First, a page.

Like Mrs. Kennedy and Mrs. Johnson before her, she was also parodied by a dead-on Pat Nixon voice impersonator who captured her subtle California accent on the comedy record album, I Am the President. The real First Lady was even seen in a brief, two-second news clip inserted into the feature film Cold Turkey (1971) about a small town’s entire population pledging to quit smoking for $25 million from a tobacco company.It can be seen at the 9:20 point in the following video clip:
While she continued to feel a deep ambivalence about the cost of politics to her personal life, Pat Nixon enthusiastically supported the President’s run for a second term in 1972 because she hoped to see congressional action on his welfare reform, environmental and health care reform proposals.
at Nixon first learned about the criminal actions that came to be cumulatively known as the Watergate scandal and soon engulfed the Administration through media reports – her husband had specifically left her uniformed of the direction he and his staff took in response to the growing scandal. While she fully believed her husband was honest and innocent, she became deeply disturbed by how isolated he became within a small circle of advisers.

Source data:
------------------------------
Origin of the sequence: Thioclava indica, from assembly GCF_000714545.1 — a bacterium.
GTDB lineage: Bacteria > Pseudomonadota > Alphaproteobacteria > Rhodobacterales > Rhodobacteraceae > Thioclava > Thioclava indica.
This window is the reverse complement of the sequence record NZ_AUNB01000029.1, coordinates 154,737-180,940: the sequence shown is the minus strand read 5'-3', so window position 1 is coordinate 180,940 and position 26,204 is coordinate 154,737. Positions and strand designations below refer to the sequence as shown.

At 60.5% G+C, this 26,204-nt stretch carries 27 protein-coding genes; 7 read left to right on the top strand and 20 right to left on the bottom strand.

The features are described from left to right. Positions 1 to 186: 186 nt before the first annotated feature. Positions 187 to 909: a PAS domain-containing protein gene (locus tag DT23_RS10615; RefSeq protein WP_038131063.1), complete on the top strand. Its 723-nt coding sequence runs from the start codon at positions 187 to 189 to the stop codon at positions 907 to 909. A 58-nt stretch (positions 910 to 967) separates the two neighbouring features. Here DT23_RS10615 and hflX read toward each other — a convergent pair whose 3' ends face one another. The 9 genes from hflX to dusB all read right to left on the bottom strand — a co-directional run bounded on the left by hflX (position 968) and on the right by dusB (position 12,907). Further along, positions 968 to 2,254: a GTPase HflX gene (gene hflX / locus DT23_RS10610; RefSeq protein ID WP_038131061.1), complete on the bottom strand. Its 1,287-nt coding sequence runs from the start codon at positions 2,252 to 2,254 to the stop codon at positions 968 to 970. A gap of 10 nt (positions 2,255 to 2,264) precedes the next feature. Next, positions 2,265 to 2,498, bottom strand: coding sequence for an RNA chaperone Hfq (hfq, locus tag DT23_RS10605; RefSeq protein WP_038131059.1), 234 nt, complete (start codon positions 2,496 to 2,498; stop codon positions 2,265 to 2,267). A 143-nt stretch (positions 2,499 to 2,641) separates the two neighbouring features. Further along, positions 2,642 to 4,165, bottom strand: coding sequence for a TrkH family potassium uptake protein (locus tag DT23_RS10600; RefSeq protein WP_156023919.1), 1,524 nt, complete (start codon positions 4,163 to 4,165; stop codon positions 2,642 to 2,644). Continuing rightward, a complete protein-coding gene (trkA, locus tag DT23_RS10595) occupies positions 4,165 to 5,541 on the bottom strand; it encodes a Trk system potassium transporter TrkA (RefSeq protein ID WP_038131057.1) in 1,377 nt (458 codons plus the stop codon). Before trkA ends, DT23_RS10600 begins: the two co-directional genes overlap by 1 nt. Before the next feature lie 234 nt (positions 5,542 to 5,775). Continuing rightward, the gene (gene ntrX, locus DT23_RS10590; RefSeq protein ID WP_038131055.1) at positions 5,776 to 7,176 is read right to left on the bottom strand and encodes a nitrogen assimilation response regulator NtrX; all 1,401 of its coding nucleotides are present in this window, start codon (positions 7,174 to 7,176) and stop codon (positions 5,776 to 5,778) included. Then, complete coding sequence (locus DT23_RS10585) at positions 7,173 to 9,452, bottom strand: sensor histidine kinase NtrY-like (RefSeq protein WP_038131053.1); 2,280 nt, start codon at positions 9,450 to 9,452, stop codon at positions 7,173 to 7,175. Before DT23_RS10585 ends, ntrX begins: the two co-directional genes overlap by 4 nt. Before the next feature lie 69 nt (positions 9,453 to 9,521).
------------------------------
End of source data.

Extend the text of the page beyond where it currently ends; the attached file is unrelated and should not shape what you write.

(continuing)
She had never had a good working relationship with his Chief of Staff Bob Halderman, and his aide, John Ehrlichman, who had both, at times, sought to overrule decisions of Pat Nixon and her staff; she was relieved when they both resigned in the spring of 1973.
When the First Lady first comprehended the potential damage that the President’s secret tape recordings could create, she offered the unsolicited advice that he destroy them while they were still legally considered private property – advice he did not follow. In fact, Pat Nixon’s conversations with the President were also recorded, among them are two samples below.